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King Mihai I dies, aged 96, at his home in Switzerland


King Mihai I died on December 5, 2017, aged 96, at his home in Switzerland, as announced by the Royal House.

King Mihai I (1927-1930; 1940-1947) was born on October 25, 1921, in Sinaia, as the son of King Carol II (1930-1940) and Queen Elena, Princess of Greece.

After the death of King Ferdinand (born August 12/24 1865 — dead July 20, 1927), his grandfather, given that Prince Carol, who was supposed to accede to the throne, had officially given up succession, King Mihai I became the King of Romania, aged no more than 6. 

Given his age, the prerogatives of the royal dignity have been taken over in 1927 by a Regency (1927-1930), made of his uncle, Prince Nicolae, Patriarch Miron Cristea and Gheorghe Buzdugan, the President of the High Court of Cassation and Justice, according to the Website of the royal family: www.familiaregala.ro.

Despite his commitment to never claim the throne again, Carol II returned to the country in 1930 and he proclaimed himself King. In exchange, Mihai received on June 8, 1930 the title of Great Voivode of Alba Iulia. In the same month, Queen Mother Elena took the road of the exile, with King Mihai remaining in his father's care. He was educated in a school that King Carol II organized at the Palace, alongside children coming from the entire country and belonging to all social categories. Later on, he practiced various sports and began his military training, at the age of 14 becoming NGO in the Romanian Army, as according to the abovementioned Website.

After a controversial reign, Carol II was forced to transfer most of his power prerogatives, on September 5, 1940, into the hands of General Ion Antonescu, and on September 6, 1940 he transmitted the royal prerogatives to his son, Mihai, who returned thus to the throne, according to the volume "The History of Romania in Dates" (2003).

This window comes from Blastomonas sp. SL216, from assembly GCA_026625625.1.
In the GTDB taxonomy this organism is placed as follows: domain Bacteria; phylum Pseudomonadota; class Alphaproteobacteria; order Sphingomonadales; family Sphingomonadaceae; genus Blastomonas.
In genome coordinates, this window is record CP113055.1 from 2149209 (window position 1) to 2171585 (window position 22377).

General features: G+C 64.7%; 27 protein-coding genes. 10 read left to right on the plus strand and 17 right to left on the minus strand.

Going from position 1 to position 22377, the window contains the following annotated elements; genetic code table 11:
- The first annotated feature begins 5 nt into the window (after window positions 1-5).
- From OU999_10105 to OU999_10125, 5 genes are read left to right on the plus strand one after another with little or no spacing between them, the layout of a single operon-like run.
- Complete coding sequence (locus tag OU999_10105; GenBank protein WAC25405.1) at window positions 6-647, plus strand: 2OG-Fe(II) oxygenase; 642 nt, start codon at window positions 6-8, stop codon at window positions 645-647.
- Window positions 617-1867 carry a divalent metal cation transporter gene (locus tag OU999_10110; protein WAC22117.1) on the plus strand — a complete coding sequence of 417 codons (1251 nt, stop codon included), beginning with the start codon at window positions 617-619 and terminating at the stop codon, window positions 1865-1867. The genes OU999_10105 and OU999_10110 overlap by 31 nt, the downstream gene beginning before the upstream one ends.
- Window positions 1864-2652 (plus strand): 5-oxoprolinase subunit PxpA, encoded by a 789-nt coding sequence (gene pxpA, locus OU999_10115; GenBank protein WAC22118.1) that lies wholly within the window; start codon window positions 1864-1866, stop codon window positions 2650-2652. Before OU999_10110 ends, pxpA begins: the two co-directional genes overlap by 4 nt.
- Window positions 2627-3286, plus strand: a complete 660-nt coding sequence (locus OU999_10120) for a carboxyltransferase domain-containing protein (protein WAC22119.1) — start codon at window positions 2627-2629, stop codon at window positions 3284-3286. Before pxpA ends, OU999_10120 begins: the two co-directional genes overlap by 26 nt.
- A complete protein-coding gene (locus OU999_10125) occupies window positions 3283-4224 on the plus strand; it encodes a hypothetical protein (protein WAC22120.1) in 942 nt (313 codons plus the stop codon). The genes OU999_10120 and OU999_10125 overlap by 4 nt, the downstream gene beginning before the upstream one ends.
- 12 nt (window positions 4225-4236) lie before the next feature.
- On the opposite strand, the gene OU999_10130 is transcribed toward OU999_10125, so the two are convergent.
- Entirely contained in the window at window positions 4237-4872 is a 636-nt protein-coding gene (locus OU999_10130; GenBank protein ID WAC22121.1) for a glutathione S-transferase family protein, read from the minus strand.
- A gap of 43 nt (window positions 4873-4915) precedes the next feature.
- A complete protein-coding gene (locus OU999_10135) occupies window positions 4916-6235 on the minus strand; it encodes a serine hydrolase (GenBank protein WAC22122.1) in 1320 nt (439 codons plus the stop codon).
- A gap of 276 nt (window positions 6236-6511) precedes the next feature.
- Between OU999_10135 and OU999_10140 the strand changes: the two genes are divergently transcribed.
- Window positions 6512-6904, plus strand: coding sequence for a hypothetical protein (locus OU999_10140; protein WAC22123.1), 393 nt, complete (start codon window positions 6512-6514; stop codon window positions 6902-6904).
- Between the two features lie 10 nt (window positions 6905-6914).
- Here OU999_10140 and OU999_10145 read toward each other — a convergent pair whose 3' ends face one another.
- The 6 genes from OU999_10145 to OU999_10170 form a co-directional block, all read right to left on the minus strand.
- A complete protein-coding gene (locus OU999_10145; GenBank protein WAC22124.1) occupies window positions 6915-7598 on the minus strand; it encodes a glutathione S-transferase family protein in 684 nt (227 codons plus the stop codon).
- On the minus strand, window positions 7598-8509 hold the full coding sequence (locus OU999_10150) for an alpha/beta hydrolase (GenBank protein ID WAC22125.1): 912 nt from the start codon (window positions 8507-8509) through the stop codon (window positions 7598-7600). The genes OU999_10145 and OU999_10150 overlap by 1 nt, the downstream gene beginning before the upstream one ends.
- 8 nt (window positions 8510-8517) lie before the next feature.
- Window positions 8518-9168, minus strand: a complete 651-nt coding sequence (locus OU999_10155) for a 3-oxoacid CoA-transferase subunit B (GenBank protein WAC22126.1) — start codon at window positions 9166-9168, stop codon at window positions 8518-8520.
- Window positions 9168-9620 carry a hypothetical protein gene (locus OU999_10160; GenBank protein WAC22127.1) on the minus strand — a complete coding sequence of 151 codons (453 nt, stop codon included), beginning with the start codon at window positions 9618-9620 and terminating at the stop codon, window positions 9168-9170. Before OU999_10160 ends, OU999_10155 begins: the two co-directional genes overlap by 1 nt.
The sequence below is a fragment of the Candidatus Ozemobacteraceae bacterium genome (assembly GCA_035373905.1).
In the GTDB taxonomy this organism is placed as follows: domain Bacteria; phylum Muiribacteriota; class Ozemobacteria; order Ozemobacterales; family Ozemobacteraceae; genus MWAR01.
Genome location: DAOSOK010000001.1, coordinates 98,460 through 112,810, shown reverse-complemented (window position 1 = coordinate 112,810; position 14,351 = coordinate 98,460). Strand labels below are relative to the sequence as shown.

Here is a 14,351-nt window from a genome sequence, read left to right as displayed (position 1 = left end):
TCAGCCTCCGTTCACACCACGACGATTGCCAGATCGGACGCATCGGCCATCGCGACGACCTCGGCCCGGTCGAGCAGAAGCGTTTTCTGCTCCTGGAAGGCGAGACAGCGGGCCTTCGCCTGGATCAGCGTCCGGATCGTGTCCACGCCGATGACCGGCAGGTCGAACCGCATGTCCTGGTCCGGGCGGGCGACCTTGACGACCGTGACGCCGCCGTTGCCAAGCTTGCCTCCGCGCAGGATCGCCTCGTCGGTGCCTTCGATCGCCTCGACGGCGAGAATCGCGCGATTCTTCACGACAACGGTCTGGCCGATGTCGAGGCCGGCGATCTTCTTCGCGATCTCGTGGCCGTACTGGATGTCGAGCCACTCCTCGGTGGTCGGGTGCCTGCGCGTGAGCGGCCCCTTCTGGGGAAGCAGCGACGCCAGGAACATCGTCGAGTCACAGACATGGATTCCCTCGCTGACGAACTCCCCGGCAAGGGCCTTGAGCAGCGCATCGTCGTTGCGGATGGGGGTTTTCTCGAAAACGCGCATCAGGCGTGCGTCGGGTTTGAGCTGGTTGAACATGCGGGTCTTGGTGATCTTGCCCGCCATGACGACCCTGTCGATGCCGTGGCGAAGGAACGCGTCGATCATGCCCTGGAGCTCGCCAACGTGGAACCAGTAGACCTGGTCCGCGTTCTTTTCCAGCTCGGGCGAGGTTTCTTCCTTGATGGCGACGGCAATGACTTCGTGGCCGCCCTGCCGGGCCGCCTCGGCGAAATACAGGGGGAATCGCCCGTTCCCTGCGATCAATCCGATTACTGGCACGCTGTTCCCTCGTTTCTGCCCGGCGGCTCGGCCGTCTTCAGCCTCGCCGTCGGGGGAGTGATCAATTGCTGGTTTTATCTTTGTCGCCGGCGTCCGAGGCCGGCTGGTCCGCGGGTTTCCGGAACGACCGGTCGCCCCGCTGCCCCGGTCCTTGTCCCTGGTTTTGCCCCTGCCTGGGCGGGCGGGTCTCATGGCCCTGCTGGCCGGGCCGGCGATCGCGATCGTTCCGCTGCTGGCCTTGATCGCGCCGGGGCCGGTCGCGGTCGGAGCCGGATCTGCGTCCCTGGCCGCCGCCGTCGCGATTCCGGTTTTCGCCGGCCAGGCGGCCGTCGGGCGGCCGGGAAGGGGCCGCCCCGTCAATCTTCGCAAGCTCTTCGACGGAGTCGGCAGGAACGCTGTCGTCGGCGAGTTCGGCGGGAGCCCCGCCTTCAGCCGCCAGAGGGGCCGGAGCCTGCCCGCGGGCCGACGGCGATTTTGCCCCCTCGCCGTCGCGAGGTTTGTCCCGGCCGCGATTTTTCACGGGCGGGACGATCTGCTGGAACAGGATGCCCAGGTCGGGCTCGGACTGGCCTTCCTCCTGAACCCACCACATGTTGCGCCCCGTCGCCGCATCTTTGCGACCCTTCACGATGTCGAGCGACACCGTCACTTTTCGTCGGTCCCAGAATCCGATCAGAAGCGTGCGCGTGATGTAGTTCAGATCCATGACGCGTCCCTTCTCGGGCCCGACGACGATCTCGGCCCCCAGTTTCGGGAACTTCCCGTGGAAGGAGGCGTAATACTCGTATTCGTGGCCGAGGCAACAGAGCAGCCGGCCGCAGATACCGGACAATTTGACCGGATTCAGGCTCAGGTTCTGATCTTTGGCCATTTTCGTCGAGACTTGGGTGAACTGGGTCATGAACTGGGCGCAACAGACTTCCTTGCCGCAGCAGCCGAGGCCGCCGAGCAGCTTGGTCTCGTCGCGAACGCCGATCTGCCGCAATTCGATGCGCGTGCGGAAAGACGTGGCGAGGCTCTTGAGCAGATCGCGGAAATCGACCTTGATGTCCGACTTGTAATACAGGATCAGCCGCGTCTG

Starting with 1943, the King gathered around him many personalities who formed an opposition against General Antonescu, on the background of the changes seen on the fronts of the World War II.

On August 23, 1944, starting at 22:12, the radio stations aired the Country Proclamation, through which King Mihai announced "our exit from the alliance with the powers of the Axis and the immediate end of the war against the United Nations," according to the historical work "The History of Romanians under the Four Kings (1866-1947), volume 4 — Mihai I," by Ioan Scurtu. At the same time, it was announced that a new government of a national union was formed, with its main task to conclude the peace with the United Nations: "we are stopping the fight right now and any act of hostility against the Soviet Army, as well as the war against the UK and the United States."

After the end of the World War II, the Romanian monarch was awarded, in July 1945, the Pobeda (Victoria) order, which was one of the most important of the Soviet distinctions, "for his bravery and determination in changing Romania's political orientation through breaking away from Germany and becoming ally of the United Nations," according to the volume "The History of Romania in Dates" (2003).

After 1944, gradually, the King's responsibilities were reduced until they become only symbolical, as the result of Moscow's political strategy. In 1947, in the context of the military occupation by the Soviets and the removal from the Romanian political scene of the traditional political parties, PNT [the National Peasant Party] and PNL [the National Liberal Party], the monarchy became the last obstacle in the way of the subordination of the country to Moscow's interests. 

On December 30, 1947, the communist politicians forced King Mihai I to abdicate and leave the country, which he did in January 1948, together with his family. Soon afterwards, he made statements regarding his forced abdication. The reaction of the communist leadership came immediately: based on a decision of the Council of Ministers of May 22, 1948, the royal family was deprived of the Romanian citizenship and all its assets.